Carried Interest Tax Treatment: IRS Issues Proposed Regulations Under Section 1061
By Alexander DeRienzo and Joel Unger
August 20, 2020
On July 31, the IRS and Treasury Department provided guidance on the treatment of “carried interest” by issuing proposed regulations under Internal Revenue Code (“IRC”) §1061. The majority of the proposed regulations will be effective for tax years beginning after the final regulations are published, but may be relied upon before that time if they are followed in a complete and consistent manner.
Section 1061 – Background
Congress enacted §1061 as part of the Tax Cuts and Jobs Act (“TCJA”) in 2017. The provision calls for an increase to three years from the current one year holding period to receive favorable long-term capital gains treatment on the sale of assets derived from holding an “applicable partnership interest” (“API”).
Fund managers receiving carried interest and gains related to holding a profits interest for the performance of certain services are subject to §1061 and the extended holding period. Failure to satisfy the requirements could result in taxpayers being subject to the top ordinary tax rate of 37%, plus the 3.8% net investment income tax (“NIIT”), if applicable.
The proposed regulations have generally satisfied the questions and uncertainty that were raised by tax practitioners since the issuance of §1061.
- The proposed regulations confirmed that “net long-term capital gains” only include capital gains as defined in IRC §1222. This is a welcome exclusion of §1231 gains from the sale of business property, §1256 gains from contracts and straddles, and qualified dividends.
- The “corporation exception” vaguely defined by §1061 does not apply to S Corporations or Passive Foreign Investment Companies (“PFIC”) for which a Qualified Electing Fund (“QEF”) election was made. Therefore, these entities are subject to the holding period under §1061.
- It was emphasized that once a partnership interest qualifies as an API, it remains an API, unless an exception is met. This is the case regardless of whether an API is transferred, gifted, or disposed of.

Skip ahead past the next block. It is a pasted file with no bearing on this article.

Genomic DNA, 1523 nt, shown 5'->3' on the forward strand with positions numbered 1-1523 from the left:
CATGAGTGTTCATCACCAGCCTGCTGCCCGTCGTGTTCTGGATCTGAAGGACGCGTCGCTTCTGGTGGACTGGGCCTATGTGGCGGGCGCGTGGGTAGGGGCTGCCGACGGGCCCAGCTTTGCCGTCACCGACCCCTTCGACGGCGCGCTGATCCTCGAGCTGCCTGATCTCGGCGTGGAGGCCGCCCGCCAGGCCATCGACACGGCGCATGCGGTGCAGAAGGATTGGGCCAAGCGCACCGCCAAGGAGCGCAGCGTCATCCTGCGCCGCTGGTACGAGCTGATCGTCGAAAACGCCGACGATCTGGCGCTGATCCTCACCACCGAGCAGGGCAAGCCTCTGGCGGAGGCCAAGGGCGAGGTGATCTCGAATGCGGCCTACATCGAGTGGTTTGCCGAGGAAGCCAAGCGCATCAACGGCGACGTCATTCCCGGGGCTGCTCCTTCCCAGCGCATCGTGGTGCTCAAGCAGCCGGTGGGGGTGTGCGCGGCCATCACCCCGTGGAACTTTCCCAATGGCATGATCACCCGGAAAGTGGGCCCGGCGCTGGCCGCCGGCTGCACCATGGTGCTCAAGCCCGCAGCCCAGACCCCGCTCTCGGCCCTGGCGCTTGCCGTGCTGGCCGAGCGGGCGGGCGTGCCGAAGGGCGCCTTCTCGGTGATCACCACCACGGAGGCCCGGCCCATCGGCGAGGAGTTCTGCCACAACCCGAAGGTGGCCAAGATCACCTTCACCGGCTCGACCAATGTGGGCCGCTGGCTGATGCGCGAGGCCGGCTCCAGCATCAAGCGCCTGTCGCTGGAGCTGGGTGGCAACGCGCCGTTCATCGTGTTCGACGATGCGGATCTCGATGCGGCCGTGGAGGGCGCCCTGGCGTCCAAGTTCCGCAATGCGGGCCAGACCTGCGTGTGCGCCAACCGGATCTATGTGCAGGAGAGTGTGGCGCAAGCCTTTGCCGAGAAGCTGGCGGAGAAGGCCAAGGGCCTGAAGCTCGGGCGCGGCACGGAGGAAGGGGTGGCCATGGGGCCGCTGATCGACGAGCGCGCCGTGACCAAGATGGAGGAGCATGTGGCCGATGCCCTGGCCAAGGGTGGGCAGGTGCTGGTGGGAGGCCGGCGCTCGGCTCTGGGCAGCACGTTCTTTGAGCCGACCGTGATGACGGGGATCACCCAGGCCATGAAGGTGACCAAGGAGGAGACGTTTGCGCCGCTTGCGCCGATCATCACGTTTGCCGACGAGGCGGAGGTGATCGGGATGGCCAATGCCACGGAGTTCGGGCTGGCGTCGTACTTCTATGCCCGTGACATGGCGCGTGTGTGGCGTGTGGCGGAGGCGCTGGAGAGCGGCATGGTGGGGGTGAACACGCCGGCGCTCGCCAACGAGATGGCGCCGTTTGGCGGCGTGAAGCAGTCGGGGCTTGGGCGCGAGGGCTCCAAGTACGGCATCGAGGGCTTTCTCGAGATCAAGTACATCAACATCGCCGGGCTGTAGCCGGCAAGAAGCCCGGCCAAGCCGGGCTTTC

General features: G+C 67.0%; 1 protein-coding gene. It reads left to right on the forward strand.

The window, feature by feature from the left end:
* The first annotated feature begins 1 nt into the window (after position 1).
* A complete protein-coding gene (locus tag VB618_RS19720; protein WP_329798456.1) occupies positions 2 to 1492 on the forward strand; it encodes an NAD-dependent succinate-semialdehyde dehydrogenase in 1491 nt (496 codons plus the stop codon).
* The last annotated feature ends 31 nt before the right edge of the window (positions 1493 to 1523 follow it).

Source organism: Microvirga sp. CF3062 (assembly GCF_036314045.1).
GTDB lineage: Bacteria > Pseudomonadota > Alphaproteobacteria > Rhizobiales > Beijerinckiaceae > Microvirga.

- If an API is owned through a tiered-partnership then the API retains it character through the tiered-partnership structure and would need to be treated consistently at each tier.
- Funds cannot avoid §1061 by distributing property. Property distributed by a partnership in connection to an API retains its character in the hands of the recipient. The three-year holding period would need to be met by the partnership, partner, or the aggregation of both to receive long-term capital gains treatment when the property is ultimately sold.
- Transfers of an API to a related party could lead to several unintended consequences. For example, a short term gain could be triggered on the transfer of an API to a related party if the assets had a holding period of 3 years or less. Additionally, if an API was transferred in any otherwise non-taxable transfer (i.e. gifted) that could trigger a short-term gain as well.
Fund Managers and Private Equity Companies will need to consider the new proposed regulations under §1061 to ensure that many of the common structures used for Carried Interest Partners such as tiered partnerships, PFIC’s, and S-Corporations comply with the three-year holding period.
Exceptions to Section 1061
- An exception to the three-year holding period is available for a capital interest funded by cash or property. Funding derived from related party debt may not meet this exception.
- An unrelated third party who purchases an API at fair market value would not be subject to §1061 to the extent that they are not expected to become a service provider to the partnership.
To avoid the tax consequences of §1061, some funds have amended their partnership agreements to allow managers using carry waivers, which allow an API holder to forego their allocation rights on assets that would be classified as short-term capital assets in favor of allocations from long-term capital assets. The proposed regulations do not specifically reject these types of arrangements but do state they could be challenged under IRS examination.
Passthrough entities generating gains subject to §1061 will be required to disclose the necessary information for taxpayers to accurately categorize their gains. This requirement also applies to tiered partnerships that hold an interest in a lower tier that passes through §1061 information.
The proposed regulations have not given clear guidelines for reporting other than the requirement to provide the taxpayer with the relevant information to determine the different categories of gain under §1061. Future guidance will be needed to determine if additional forms or specific disclosures would be required.
Please contact your Mazars USA LLP professional for additional information.